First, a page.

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The latest facial recognition technology: 3 reasons it might improve underwriting and benefit client wellness

A young Asian businessman is scanned by facial recognition software

Since the invention of the computer and the advent of the internet, technology has rapidly progressed, filtering into our everyday lives and changing the way our society functions on a daily basis.

The pandemic forced difficult restrictions on many households and made certain technologies even more necessary and essential, such as cloud technology, team management apps, and video call systems.

It was inevitable that technology would start to have a greater influence on the healthcare and protection industries. One possible way it might help the sector is through improving the underwriting process.

It is an area that Darren Lee, the head of underwriting and claims at John Lamb Hill Oldridge, recently wrote about for COVER magazine.

Read on to discover how facial recognition software works and why Darren believes it could change underwriting for the better and benefit client wellness.

Facial recognition is a method of analysing and understanding patterns that teaches machines to recognise human faces

In the early 1960s, work began on trying to create software that would allow machines to overcome the challenge of being able to recognise and distinguish between different human faces.

The concept was developed over the next few decades until it is now commonplace among the general public. It has become a vital security measure in the age of technology, helping people to protect and restrict access to their smartphones, tablets, and even online banking.

Facial recognition AI software captures, analyses, and maps out the various attributes of the human face and cross-references it against future images to determine if they are the same individual.

Biometrics, the school of science that facial recognition falls under, is still developing and is likely to continue to make leaps forward in the coming years.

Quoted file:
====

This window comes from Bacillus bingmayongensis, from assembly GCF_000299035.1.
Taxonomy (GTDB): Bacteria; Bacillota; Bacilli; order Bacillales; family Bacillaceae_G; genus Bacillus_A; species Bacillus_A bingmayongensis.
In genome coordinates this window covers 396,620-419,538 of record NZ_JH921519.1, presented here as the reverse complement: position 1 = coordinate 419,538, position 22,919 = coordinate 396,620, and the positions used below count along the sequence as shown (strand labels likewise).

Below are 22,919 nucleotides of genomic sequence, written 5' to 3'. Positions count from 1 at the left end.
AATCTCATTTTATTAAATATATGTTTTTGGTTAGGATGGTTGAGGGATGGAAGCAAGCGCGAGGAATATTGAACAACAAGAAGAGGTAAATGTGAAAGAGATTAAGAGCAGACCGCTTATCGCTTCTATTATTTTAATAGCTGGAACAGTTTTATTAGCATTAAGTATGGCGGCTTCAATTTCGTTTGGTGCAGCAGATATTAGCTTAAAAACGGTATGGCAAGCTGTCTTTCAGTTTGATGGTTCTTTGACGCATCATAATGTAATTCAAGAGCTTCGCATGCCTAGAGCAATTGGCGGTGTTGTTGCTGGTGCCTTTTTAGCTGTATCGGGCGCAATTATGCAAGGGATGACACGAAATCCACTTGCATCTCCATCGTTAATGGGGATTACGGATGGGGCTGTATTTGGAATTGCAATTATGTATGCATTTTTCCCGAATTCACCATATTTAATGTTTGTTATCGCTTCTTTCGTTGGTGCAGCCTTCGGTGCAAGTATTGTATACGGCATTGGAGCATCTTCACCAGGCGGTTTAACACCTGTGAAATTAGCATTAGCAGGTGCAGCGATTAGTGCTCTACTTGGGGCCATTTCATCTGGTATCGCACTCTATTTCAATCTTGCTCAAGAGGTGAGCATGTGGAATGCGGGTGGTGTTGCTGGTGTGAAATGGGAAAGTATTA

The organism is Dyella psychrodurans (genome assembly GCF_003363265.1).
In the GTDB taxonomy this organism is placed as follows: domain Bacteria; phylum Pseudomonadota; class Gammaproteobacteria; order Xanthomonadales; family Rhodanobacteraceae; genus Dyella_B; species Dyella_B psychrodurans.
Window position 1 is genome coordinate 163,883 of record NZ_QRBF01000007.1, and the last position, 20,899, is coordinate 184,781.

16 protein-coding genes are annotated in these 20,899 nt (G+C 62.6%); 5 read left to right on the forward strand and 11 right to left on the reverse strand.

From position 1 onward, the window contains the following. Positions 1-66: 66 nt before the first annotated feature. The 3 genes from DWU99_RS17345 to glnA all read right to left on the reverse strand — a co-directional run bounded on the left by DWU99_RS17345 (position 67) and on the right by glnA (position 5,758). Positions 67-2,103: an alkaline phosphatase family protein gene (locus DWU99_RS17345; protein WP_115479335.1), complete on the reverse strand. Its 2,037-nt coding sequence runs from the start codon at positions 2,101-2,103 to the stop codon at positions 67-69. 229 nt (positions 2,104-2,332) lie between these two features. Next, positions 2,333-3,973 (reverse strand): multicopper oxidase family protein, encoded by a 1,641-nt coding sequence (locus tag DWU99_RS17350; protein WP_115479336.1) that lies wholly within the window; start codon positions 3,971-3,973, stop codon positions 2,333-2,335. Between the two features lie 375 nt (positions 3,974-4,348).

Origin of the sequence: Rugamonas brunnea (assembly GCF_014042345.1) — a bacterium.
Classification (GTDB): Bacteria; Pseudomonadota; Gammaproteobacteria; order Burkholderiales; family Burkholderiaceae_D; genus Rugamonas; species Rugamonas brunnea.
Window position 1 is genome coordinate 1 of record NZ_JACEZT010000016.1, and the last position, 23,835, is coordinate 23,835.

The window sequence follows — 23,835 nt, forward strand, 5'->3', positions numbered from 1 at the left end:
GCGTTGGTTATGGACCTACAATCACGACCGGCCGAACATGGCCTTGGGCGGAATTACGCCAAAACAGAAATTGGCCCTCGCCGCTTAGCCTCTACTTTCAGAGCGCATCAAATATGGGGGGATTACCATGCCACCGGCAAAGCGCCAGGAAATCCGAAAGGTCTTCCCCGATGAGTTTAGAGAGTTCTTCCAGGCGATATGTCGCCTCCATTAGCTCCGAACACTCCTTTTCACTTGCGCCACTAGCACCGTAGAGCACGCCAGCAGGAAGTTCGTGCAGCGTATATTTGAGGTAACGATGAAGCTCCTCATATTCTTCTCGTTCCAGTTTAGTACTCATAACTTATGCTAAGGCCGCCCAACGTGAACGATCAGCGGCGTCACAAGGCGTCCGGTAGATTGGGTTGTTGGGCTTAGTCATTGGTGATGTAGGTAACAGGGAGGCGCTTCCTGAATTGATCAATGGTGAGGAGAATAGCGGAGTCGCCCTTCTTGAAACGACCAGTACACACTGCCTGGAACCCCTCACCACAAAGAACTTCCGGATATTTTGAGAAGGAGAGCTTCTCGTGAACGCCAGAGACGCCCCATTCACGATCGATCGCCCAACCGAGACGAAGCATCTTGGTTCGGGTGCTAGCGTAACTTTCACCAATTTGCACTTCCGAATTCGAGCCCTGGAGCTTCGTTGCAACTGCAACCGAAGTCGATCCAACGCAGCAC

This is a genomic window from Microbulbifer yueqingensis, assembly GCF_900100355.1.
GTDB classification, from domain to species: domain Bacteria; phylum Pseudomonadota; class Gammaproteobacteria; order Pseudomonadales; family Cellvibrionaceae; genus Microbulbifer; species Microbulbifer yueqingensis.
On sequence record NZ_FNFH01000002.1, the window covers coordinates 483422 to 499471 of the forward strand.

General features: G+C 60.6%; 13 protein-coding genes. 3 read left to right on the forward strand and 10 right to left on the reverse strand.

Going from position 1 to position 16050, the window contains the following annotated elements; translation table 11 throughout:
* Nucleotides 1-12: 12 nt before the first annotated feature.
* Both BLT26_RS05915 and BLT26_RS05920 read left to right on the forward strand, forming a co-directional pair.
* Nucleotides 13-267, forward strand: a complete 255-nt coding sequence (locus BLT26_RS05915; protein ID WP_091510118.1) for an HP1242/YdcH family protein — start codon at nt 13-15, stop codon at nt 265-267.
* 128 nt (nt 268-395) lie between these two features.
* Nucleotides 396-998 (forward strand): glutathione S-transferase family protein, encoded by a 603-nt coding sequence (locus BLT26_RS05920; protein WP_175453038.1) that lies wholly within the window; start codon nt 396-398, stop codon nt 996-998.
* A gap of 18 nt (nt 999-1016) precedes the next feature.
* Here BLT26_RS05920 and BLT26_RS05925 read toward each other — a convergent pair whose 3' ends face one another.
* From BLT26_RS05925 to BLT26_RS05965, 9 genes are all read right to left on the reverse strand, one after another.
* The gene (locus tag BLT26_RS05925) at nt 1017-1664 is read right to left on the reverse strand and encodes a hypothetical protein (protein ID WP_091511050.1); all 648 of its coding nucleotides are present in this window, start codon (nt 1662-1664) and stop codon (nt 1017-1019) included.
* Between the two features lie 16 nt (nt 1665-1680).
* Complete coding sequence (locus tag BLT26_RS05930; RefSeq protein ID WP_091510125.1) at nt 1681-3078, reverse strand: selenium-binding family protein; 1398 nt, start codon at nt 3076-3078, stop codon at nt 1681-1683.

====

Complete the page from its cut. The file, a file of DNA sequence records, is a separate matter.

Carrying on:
Underwriting is an area where facial recognition might provide rapid new developments in the near future. It’s a welcome boost to a sector that hasn’t seen much fundamental change in the last few centuries.

As Darren puts it: “If you took a brief glance at a life insurance application from 1850, it would be enough to prove that the underwriting process has remained largely unchanged for nearly 200 years”.

Current underwriting processes can be onerous and time-consuming

A client applying for life insurance currently, whether directly through a broker or online, is required to answer a lengthy list of questions in considerable detail.

Underwriters need in-depth knowledge of a client’s:

  • Health
  • Occupation
  • Travel habits
  • Potentially dangerous hobbies.

Additionally, they will need to know a client’s age and the amount of cover required.

In some cases, the answers given necessitate a medical. This could include:

  • An ECG
  • Blood pressure checks
  • Blood and urine samples
  • The need to request GP notes.

All of these steps could cost a client valuable time, effort and money.

An automated initial underwriting process that utilises facial recognition software could evaluate a client virtually using a simple camera and might potentially streamline the journey.

3 powerful reasons facial recognition might improve the underwriting process

  1. The rapid development of technologies in the pandemic could allow remote evaluations

Darren posits: “The importance and prevalence of remote health-monitoring technologies has grown in our post-Covid world, a trend that will likely continue.

“Improvements in facial-recognition software, artificial intelligence and the complexity of mathematical algorithms could soon be used to accelerate the underwriting process”.